Thousands of miles away from Bombay and less than four months later, another partition. This time, the corner of the world is Jerusalem, and the story is memoir, told by Israel’s most beloved writer Amos Oz, who recently passed away. Oz, born in Jerusalem in 1939, tells the story of his youth among the polyglot, intellectual Eastern European and Russian ex-pats who had been expelled from their homes or who had left of their own volition, beginning to sense the nationalist, anti-Semitic fervor brewing in their home countries and to seek refuge in Palestine with the heady, hopeful idea of a free nation. In doing so, they left behind everyone else they’d ever known, who were ruthlessly slaughtered, their entire culture eradicated, and took a land from an already established people.

The only child to an emotionally distant father and a quixotic, depressive mother, Oz grows up in kitchens and living rooms in Jerusalem swirling with language, politics, arguments, ideas, kindness, sadness and literature. And then in 1952, when Oz is 12, his mother commits suicide. At 15, he breaks with his right-wing father, changes his name from Klausner to Oz, and moves to a kibbutz. A Tale of Love and Darkness is a memoir about a boy excavating his mother’s life and death and the tale of Israel, from its beginning promise as an egalitarian, socialist nation to the painful, military state it has become. While Jerusalem is supposed to be the shining city on a hill, through Oz’s eyes, it is a city steeped in melancholia, the shops and apartments buildings and streets built on the lost dreams of castoff European and Russian Jews, a home that squandered its moral and humanistic founding principles. And because she was exiled there from the European life she loved, it was the city that destroyed his fragile mother.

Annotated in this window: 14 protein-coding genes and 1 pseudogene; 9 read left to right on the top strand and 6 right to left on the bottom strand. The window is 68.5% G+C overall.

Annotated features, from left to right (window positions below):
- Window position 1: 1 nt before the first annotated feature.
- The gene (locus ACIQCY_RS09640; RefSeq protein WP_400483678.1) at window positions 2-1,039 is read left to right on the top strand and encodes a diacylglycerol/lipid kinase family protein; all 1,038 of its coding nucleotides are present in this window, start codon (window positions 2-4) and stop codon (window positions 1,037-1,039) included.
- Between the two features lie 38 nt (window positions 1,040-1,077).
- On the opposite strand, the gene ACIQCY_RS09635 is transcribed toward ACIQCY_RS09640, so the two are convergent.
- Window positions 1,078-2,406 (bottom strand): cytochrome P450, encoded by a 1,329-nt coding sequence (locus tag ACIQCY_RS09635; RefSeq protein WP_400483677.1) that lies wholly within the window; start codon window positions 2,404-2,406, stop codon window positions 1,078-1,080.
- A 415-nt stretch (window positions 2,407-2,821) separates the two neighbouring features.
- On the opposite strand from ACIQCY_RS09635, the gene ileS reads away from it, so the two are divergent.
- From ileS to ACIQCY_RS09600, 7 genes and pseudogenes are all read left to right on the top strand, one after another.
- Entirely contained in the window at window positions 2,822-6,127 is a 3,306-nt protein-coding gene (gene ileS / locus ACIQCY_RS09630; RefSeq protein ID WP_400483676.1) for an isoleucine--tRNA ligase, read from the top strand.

About the Author

Dana Czapnik is a 2018 NYSCA/NYFA Artist Fellow in Fiction from The New York Foundation for the Arts. In 2017, she was awarded an Emerging Writers Fellowship from the Center for Fiction. Czapnik earned her MFA at Hunter College where she was recognized with a Hertog Fellowship. She’s spent most of her career on the editorial side of professional sports including stints at ESPN the Magazine, the United States Tennis Association and the Arena Football League. Her debut novel, The Falconer, will be published by Atria Books, an imprint of Simon & Schuster, in January of 2019.